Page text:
When the ancient Polynesians invented surfing, they often used a paddle to help them navigate. Fast-forward a few millennia, and Stand-Up Paddleboarding, or SUP, finds itself trendy again. Part of its increasing popularity is that standing upright allows surfers to spot waves more easily and thus catch more of them, multiplying the fun factor. Paddling back to the wave becomes less of a strain as well. The ability to cruise along on flat inland water, surveying the sights, is another advantage. Finally, its a good core workout. If youre sold on the idea, schedule an intro SUP lesson, free with board and paddle rental, and you may find yourself riding the waves like a Polynesian king.More
In the past 30 years, light artists have reimagined an art form that has always had the ability to turn the night sky, or a simple window, into luminescence. Last fall, the Yerba Buena Center for the Arts turned its southern glass wall into a parade of sound-sensing lights, Lightswarm, that changes with the movements of nearby people and things. Future Cities Lab, the San Francisco design company behind Lightswarm, has originated another notable light sculpture. Located by the YBCA's steps at 701 Mission, Murmur Wall will light up in arresting ways as it incorporates local trending search engine results and social media postings. Onlookers can offer their own contributions, which will feed into the Murmur Wall's data stream and light up the sculpture. What's trending in San Francisco? If you're walking by the YBCA, you can see firsthand — at least through light patterns that reflect the city's volatile internet habits.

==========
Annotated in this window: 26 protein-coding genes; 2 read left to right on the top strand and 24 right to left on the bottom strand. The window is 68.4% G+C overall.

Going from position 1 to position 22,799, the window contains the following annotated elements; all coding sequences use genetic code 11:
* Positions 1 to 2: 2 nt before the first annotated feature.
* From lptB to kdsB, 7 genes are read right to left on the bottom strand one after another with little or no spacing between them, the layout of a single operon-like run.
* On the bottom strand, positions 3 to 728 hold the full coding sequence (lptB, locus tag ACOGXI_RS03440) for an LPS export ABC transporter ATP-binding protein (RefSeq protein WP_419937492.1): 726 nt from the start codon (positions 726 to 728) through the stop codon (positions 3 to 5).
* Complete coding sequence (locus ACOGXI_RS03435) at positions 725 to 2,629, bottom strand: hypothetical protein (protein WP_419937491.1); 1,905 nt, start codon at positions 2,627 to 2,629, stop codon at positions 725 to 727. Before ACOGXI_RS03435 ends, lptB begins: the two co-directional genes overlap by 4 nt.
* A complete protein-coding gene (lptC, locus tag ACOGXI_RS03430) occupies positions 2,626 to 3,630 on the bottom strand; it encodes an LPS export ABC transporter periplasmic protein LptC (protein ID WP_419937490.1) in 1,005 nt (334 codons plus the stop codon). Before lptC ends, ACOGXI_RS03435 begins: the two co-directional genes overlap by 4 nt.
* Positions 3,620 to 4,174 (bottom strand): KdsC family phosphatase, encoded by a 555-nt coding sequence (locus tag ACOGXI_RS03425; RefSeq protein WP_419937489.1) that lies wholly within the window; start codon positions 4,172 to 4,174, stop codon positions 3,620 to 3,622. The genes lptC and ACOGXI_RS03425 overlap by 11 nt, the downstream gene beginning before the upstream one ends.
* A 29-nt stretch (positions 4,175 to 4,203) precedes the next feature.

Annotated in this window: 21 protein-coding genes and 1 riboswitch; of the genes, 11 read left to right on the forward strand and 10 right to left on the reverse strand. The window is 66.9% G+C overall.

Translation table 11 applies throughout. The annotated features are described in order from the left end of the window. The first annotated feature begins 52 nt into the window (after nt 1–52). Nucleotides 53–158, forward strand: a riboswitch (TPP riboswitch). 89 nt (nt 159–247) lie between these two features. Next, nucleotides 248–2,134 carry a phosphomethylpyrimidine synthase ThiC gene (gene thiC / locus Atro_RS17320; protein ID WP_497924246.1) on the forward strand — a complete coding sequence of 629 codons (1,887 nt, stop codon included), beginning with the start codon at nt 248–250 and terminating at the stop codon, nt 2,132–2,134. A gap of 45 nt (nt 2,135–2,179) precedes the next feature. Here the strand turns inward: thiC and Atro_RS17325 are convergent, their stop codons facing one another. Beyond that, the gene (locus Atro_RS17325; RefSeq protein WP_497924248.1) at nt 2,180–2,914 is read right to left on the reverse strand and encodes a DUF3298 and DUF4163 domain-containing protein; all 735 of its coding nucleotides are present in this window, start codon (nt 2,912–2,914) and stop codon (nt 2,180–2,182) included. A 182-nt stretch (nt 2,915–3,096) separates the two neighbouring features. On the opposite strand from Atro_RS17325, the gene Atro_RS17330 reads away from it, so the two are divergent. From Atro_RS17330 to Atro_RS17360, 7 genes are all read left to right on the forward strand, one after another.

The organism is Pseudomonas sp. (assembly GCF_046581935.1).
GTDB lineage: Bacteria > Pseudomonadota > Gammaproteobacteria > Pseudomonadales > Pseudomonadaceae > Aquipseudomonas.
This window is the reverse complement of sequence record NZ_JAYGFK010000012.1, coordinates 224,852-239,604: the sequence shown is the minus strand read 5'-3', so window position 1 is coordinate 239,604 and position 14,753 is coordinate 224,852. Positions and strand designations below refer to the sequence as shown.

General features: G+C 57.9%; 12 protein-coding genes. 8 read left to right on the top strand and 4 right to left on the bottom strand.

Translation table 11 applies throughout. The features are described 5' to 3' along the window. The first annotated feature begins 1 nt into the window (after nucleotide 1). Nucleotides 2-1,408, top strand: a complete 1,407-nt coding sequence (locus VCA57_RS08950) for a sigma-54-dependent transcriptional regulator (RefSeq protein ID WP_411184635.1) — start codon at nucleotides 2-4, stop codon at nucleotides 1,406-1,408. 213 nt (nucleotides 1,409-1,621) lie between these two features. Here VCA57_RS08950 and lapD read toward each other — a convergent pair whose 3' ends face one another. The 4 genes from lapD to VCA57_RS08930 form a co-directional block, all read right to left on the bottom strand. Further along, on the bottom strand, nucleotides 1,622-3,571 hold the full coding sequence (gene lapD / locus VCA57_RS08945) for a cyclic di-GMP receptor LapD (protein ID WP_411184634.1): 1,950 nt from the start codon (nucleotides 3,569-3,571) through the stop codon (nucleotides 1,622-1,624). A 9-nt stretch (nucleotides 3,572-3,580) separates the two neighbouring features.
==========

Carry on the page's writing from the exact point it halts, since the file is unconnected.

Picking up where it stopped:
Murmur Wall debuts Thursday at 6 p.m. and continues through May 31, 2017, at Yerba Buena Center for the Arts, 701 Mission St., S.F. Free; 415-978-2700 or ybca.org. More
In 2013, when Catharine Clark moved her eponymous gallery from 49 Geary to the Potrero Hill area, she gave herself more room to work with, including a dedicated media space that has shown indelible work by such artists as Shalo P ("The Bedroom Suite"), Nina Katchadourian ("In a Room Full of Strangers"), and Andy Diaz Hope and Jon Bernson ("Beautification Machines").
This week, NYC rapper Azealia Bankscalled Kreayshawn a "dumb bitch." The outburst was prompted by Kreayshawn putting a link to Banks' "212" video on Twitter, via a porn website. We understand why a serious lady rapper would be offended by forcibly being associated with pornography, but obviously, Banks isn't the first to be incensed by the 21-year-old upstart. People are going to fucking hate Kreayshawn regardless of what she does on Twitter.
The amount of venom thrown her way is tremendous and, given how catchy and smart "Gucci Gucci" was, you have to wonder why. It does feel a little like people are desperate to find reasons to hate her sometimes -- often to a point where the reasons are more knee-jerk than rational. Kreayshawn is mostly a figure of fun and frivolity, yet she has the power to provoke incredible viciousness.
The primary problem seems to be that Kreayshawn is an unapologetic skinny white girl. In our culture, it's largely acceptable to hate skinny white girls on the basis that their success is frequently assumed to be due to their appearance. Truth be told, it's probably why Kreayshawn was given the dubious honor of presenting the black carpet fashion report at last year's VMAs. But Kreayshawn doesn't fit the privileged young white female mold in many ways, from her looks -- this is a girl with multiple silly tattoos, including ones on her knuckles -- to her background. Her story is not one of privilege. She's an Oakland girl who's been on her own since her mid-teens. She's been a couch surfer, a dropout and a stoner. We should be giving her props for her survival instincts, not punishing her for them.